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The Meaning and Symbolism
of SGI Juzu (prayer beads)

The prayer beads are a religious implement used during gongyo and daimoku as one expresses, through heartfelt prayer, her appreciation for the Three Treasures of Buddhism: the Buddha, the Law, and the gathering of followers of Nichiren and Nikko. In the days of Nichiren Daishonin, prayer beads had only two tassels on each end. Later on, however, another tassel was added at one end of the beads used in Nichiren Buddhism.

The prayer beads SGI members use symbolize various points of Buddhist doctrine. The two large beads represent the principle of kyochi myogo, the fusion of objective reality (kyo) and subjective wisdom (chi). The large bead on the end with 3 tassels represents Shakyamuni Buddha, or subjective wisdom; the other one represents Taho Buddha, or objective reality. The Essential Doctrines of the Fuji Sect compiled by 59th High Priest Nichiko Hori confirms the tradition of placing the beads so that the large bead representing Shakyamuni goes on the right hand and the one representing Taho goes on the left. This placement may be explained by the position of Shakyamuni and Taho in the Treasure Tower. Looking at the Gohonzon, Taho appears to our right and Shakyamuni to our left, but from the Gohonzon's side, Shakyamuni is positioned to the right of the Treasure Tower of Nam Myoho Renge Kyo and Taho to the left.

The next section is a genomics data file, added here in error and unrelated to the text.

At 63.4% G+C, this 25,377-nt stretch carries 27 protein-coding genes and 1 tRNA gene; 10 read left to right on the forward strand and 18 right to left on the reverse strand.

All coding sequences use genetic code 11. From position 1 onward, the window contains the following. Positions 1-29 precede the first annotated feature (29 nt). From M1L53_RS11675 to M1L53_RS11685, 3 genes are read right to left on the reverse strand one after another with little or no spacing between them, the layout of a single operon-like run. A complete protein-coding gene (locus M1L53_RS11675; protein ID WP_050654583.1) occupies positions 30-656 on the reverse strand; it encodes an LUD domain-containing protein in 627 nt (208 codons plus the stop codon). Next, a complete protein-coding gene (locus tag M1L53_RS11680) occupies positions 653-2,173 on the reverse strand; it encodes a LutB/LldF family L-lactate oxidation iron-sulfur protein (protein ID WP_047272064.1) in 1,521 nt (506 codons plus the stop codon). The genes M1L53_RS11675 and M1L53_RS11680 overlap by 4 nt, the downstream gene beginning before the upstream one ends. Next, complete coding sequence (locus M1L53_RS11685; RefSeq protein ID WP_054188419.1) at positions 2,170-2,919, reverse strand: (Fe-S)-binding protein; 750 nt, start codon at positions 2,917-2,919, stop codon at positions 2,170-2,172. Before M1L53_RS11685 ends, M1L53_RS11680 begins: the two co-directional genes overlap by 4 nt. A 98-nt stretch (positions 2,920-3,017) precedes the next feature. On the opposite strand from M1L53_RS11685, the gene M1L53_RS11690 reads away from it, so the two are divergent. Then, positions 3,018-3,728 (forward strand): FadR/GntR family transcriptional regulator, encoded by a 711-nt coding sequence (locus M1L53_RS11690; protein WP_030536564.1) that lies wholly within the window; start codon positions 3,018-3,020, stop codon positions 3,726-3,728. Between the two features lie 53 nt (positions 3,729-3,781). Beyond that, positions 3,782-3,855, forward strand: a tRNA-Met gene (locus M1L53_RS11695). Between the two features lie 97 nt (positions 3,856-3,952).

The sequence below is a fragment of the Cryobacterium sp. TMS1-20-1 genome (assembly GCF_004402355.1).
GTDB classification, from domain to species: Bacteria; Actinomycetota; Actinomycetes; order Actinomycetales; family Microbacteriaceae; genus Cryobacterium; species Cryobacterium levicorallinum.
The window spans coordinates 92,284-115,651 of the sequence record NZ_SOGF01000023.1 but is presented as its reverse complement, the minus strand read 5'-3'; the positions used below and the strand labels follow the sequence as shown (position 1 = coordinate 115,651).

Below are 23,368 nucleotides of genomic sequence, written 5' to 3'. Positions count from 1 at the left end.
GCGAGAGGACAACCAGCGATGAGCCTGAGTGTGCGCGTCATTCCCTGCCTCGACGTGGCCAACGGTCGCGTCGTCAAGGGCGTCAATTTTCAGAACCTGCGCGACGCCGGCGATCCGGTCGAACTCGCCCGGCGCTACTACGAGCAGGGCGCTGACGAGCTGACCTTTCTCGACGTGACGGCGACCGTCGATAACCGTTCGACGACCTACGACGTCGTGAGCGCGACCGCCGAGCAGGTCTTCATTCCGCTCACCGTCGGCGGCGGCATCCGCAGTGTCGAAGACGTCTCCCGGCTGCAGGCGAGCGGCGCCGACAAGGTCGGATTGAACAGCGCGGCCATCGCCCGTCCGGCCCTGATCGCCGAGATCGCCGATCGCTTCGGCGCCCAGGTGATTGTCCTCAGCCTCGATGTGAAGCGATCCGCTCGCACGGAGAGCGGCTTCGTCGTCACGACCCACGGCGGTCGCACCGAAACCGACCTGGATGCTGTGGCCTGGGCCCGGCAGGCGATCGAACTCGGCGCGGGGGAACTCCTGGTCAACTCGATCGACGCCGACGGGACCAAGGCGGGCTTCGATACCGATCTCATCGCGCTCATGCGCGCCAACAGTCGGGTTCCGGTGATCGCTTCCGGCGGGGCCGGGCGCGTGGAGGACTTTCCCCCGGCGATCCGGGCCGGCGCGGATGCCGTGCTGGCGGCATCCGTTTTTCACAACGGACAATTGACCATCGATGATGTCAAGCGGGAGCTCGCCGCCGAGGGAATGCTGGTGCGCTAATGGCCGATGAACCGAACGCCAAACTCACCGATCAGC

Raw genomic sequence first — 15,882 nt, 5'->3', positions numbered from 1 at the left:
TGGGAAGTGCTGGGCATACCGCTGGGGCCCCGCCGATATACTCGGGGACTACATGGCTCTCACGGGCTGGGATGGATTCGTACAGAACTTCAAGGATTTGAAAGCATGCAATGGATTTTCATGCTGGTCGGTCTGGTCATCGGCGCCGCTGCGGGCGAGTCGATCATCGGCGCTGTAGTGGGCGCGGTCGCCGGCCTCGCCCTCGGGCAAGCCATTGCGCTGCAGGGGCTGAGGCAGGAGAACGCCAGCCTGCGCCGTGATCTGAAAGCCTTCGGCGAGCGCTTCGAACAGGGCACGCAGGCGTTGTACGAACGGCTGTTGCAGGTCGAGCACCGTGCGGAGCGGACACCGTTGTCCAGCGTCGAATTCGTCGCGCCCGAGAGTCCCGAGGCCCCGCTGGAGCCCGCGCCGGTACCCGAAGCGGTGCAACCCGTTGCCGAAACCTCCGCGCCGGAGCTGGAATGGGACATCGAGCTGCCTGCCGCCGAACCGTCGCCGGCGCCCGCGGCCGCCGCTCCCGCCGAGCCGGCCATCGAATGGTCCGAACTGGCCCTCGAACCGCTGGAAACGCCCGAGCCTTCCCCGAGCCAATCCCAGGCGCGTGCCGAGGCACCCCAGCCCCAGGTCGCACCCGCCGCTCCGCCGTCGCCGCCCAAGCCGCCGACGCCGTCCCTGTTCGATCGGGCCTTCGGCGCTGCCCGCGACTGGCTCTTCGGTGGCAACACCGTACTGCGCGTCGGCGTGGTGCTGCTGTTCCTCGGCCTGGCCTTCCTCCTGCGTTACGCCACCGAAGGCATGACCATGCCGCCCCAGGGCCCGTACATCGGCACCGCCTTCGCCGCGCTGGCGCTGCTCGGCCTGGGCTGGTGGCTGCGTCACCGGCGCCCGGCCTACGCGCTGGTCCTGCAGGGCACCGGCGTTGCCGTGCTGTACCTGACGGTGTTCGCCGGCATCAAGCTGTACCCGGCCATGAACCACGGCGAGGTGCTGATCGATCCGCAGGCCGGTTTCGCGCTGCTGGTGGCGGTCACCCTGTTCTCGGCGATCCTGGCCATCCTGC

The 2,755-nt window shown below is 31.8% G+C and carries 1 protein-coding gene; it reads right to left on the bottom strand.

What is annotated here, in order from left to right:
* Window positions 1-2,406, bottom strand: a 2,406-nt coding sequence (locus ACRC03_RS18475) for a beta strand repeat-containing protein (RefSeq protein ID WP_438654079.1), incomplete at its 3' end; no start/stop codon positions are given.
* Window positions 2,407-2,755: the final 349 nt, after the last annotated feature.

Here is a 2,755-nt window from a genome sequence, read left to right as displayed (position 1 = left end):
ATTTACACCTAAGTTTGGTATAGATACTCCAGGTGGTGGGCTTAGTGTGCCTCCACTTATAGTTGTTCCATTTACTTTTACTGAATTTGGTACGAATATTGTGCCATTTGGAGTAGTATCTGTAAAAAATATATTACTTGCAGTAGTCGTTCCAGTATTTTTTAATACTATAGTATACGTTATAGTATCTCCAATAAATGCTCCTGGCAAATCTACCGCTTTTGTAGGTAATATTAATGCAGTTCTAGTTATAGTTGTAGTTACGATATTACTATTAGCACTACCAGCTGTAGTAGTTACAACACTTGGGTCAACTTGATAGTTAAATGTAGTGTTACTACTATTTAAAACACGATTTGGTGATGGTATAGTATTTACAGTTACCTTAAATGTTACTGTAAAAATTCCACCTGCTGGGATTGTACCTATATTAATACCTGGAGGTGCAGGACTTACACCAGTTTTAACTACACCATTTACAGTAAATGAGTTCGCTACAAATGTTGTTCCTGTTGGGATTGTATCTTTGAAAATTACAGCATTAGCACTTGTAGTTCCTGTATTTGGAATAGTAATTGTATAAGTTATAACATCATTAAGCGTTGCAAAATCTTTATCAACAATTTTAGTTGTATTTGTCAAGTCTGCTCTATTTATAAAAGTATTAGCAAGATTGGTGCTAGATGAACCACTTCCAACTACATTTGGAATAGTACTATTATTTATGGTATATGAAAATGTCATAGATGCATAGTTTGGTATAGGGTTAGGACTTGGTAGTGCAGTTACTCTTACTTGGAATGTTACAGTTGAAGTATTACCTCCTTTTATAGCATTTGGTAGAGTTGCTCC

The 108 main body beads on the string symbolize 108 earthly desires. The four different beads in the main body represent the Four Great Bodhisattvas: Jogyo, Muhengyo, Jyogyo, and Anryugyo.

These handmade juzu have the same number of beads as the traditional juzu. The tassels are marbles or beads wrapped in seed beads, in a base with three strands joining at the top. They represent the will to attain kosen-rufu. The four bigger beads on the ends represent vessels to store benefit. The extra little bead on the left side means the enlightenment of kyochi myogo. I use a strong cable called Softflex. In most cases, it should never break. The ends are macramé in ivory (not bright white), gray-silver, black, and another colour may be requested.

Juzu translates to "prayer beads" so juzu beads is redundant—in case you're interested.

Sun Lotus Jewelry & Art, Portland, Oregon
503-892-5805
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